When it comes to professional layout, there are a lot of factors that come into play: typography, hierarchy, whitespace and graphic placement just to name a few. A common client question is “Can you design it in Microsoft Word?” and the designer’s response, following a deep sigh, will likely be “Well here are all the reasons we shouldn’t”.
The most prominent reason Word shouldn’t be used for layout is simply that it’s not a layout program, it’s a word processing program. Adobe InDesign, on the other hand, is a desktop publishing design program. What exactly does InDesign do that Word can’t? Well, let’s break down the pros and cons of each program.
- More widely known and used
- Commonly pre-installed on computers
- Editable and shareable by those with the program (basically everyone)
- Has some limited design and layout options
- Ideal for simple pages with a straightforward design that require constant editing
- Difficult to control (i.e. placed images will jump around, or off, the page with the slightest change to text or layout and text flow easily gets thrown off)
- Limited font options (only system fonts will translate across computers consistently)
- Version compatibility is lacking (document might look completely different from one version to the next)
- Works in RGB vs CMYK making it difficult to gain control over colors in the professional printing process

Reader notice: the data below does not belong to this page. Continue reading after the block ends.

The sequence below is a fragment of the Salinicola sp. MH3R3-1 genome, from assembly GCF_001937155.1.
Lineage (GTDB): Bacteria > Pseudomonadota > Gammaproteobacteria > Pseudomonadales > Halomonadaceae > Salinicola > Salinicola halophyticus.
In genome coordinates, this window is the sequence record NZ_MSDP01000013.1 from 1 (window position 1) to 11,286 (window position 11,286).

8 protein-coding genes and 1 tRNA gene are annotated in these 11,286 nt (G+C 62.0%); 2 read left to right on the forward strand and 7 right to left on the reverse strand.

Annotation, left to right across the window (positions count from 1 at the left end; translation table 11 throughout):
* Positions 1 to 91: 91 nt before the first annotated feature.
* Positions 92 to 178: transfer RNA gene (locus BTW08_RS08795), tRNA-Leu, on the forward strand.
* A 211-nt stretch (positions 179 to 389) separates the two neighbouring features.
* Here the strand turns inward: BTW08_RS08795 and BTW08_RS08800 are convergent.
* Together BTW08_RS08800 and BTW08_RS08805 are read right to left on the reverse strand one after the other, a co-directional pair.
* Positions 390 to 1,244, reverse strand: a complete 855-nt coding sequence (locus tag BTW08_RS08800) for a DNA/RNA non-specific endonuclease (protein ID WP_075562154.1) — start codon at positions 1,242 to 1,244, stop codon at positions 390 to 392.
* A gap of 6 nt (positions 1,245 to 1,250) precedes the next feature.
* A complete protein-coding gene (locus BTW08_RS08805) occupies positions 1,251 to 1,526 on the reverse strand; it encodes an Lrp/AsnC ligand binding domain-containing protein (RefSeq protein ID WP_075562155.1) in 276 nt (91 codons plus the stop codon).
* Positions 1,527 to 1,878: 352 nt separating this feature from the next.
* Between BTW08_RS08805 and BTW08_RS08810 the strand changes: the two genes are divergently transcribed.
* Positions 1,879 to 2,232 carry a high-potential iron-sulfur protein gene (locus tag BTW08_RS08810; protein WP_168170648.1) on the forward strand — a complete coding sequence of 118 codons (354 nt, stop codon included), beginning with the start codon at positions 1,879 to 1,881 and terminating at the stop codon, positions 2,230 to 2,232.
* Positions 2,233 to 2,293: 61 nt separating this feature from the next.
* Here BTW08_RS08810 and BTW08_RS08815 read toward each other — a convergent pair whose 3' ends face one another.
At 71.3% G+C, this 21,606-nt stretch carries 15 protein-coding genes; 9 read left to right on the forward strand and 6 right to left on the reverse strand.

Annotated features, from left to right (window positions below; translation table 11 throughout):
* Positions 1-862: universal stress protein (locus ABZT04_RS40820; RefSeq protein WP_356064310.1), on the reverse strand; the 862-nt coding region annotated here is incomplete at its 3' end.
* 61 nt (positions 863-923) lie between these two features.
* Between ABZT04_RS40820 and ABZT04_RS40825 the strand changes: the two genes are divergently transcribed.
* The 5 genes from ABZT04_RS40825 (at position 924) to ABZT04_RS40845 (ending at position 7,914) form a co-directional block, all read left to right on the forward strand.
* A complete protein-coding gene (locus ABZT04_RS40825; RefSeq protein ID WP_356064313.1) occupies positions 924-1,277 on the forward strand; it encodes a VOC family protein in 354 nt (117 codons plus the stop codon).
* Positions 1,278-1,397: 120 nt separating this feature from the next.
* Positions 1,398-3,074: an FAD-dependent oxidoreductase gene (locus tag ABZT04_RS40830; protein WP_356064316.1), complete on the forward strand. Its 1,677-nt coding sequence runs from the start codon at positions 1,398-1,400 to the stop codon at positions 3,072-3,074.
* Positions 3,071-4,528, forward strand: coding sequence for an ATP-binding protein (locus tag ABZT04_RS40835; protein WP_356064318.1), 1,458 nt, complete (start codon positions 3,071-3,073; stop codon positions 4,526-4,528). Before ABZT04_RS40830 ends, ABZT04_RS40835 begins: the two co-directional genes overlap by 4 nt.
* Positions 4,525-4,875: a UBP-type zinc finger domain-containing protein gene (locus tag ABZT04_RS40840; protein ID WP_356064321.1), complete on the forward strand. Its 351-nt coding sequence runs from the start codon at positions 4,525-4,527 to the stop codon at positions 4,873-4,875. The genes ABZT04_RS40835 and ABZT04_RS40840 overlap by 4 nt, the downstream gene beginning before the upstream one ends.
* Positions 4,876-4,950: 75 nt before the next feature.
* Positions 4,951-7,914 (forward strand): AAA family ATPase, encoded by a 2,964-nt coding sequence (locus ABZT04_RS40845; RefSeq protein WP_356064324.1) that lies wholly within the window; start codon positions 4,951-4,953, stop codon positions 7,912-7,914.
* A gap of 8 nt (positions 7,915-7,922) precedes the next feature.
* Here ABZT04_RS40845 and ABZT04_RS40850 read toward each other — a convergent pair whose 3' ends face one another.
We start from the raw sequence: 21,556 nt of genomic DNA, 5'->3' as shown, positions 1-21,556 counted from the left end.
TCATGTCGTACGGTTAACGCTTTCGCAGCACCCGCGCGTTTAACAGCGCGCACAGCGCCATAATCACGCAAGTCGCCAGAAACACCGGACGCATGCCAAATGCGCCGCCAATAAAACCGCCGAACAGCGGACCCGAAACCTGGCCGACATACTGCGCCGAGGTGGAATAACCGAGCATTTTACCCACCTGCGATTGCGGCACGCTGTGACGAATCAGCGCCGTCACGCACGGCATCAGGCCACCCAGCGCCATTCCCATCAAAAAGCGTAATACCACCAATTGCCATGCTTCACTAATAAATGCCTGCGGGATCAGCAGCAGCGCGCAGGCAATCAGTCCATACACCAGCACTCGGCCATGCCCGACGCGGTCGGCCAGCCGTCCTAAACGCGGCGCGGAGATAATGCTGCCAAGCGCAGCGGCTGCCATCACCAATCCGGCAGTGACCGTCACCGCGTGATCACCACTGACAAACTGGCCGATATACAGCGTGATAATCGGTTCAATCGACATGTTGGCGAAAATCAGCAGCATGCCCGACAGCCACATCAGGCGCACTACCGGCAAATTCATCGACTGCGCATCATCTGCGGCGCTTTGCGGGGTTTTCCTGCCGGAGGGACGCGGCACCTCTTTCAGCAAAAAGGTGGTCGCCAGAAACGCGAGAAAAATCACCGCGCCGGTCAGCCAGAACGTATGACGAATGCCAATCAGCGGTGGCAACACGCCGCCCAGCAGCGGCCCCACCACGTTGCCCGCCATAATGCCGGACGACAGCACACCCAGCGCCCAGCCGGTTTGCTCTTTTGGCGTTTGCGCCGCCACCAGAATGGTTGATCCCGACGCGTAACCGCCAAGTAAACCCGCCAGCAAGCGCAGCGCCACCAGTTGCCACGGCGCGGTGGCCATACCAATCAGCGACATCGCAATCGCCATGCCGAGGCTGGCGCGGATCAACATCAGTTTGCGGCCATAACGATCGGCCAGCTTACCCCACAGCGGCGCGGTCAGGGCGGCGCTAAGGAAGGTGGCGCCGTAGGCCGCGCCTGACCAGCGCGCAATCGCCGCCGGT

- It’s not set up for professional print production (no bleeds, no control over spreads, no option for packaging files)
- The outcome is a less polished end product
- Design software created for the exact purpose of designing professional, attractive layout
- Endless layout, color and font (if you install custom fonts) options; packaging your file allows you to share your file along with all the fonts and images used
- Quality control and output for both print and web
- Paragraph styles are accurate and more easily controlled so that you don’t have to go back and manually adjust things
- Typography control (fine tuning of line and letter spacing)
- Placed images stay put!
- The outcome is a highly refined, professional looking end product ready for digital or offset printing
- Ideal for brochure, book and annual report design
- Fewer people are experienced in using this software, therefore it is less shareable and not convenient for multiple editors
- It’s expensive
- There’s a steep learning curve and it takes time to learn all of the different features of the program; once learned, however, your layout process is much more streamlined
Something else to mention is the potential to use InDesign to create a highly polished final product while allowing the content editors to have access to editing the text; there are a couple options for this route. First option, the editors need to purchase a license for InDesign and get basic training so that they’re able to simply edit the text. The other option is to purchase Adobe InCopy. InCopy allows editors to style bits of text (i.e. bold, italic, etc.) and make content edits to the same document the designers work on in InDesign. InCopy is the preferable option as it allows the editor and designer to work simultaneously without overwriting each other’s work. Again, it’s going to cost more in order to purchase these pieces of software but it’s an investment that’s worth making, especially if you’re publishing material regularly.
Having worked on 100+ page documents in both Word and InDesign, I have to say, InDesign is the way to go if a highly designed and professional end product is the priority. It saves time and frustration and leaves you with the design you envisioned.